Early CPR and rapid defibrillation combined with early advanced care can result in high long-term survival rates for witnessed cardiac arrest. For instance, in June 1999, automated external defibrillators (AEDs) were mounted 1 minute apart in plain view at Chicago’s O’Hare and Midway airports. In the first 10 months, 14 cardiac arrests occurred, with 12 of the 14 victims in ventricular fibrillation. Nine of the 14 victims (64 percent) were revived with an AED and had no brain damage.
If bystander CPR was initiated more consistently, if AEDs were more widely available, and if every community could achieve a 20 percent cardiac arrest survival rate, an estimated 40,000 more lives could be saved each year. Death from sudden cardiac arrest is not inevitable. If more people react quickly by calling 9-1-1 and performing CPR, more lives can be saved.
When a person develops cardiac arrest, the heart stops beating. There is no blood flow and no pulse. With no blood flowing to the brain, the person becomes unresponsive and stops breathing normally.
- When you discover a person whom you believe is experiencing a medical emergency, the first thing to do is check for responsiveness. Gently shake the victim and shout, “Are you OK?”
- If the person does not respond to your voice or touch, they are unresponsive. If the victim is unresponsive and you are alone, leave the victim and immediately call 911. If someone is with you, tell him or her to call 911 and then return to help you.
- If an AED is available, bring it back to the person’s side. The moment an AED becomes available, IMMEDIATELY press the “on” button. The AED will begin to speak to you. Follow its directions to use the AED.
You now need to check to see if the person is breathing normally.
- You do this by first opening the person’s airway. Tilt the victim’s head back by lifting the chin gently with one hand, while pushing down on the forehead with the other hand.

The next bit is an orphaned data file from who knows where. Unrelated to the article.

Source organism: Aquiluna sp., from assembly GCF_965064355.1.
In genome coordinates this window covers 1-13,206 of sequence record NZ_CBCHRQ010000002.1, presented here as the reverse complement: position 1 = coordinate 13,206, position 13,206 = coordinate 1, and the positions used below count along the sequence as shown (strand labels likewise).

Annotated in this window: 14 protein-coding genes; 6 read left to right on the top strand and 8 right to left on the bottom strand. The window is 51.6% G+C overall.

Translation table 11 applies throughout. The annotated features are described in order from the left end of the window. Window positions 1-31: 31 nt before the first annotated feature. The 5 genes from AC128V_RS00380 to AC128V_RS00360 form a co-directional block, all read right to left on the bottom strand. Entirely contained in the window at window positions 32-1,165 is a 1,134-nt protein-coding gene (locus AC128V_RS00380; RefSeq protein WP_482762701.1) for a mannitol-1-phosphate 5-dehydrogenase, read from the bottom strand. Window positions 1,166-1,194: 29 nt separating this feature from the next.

- Next, place your ear next to the victim’s mouth and nose and look, listen, and feel: Look to see if the chest is rising, listen for any sounds of breathing, and feel for any air movement on your cheek. Taking no more than 5-10 seconds, if you do not see, hear, or feel any signs of normal breathing, you must breathe for the victim.
- While keeping the victim’s head tilted back, place your mouth around the victim’s mouth and pinch the victim’s nose shut. Give 2 slow breaths, making sure that the person’s chest rises with each breath.
After giving 2 breaths immediately begin chest compressions.
- Place the heel of one hand on the center of the chest, right between the nipples. Place the heel of your other hand on top of the first hand. Lock your elbows and position your shoulders directly above your hands. Press down on the chest with enough force to move the breastbone down about 2 inches. Compress the chest 30 times, at a rate of about 100 times per minute (slightly faster than once every second).
- After 30 compressions, stop, open the airway again, and provide the next 2 slow breaths. Then, position your hands in the same spot as before and perform another 30 chest compressions. Continue the cycles of 30 compressions and 2 breaths until an AED becomes available or until EMS providers arrive.
- This technique of performing CPR may be used on anyone older than eight years of age.
You may also contact our local High Desert Chapter American Red Cross who offer training on CPR. For a small fee you will learn a Priceless life saving technique.
High Desert Chapter
American Red Cross
16248 Desert Knoll Dr.
Victorville, CA 92395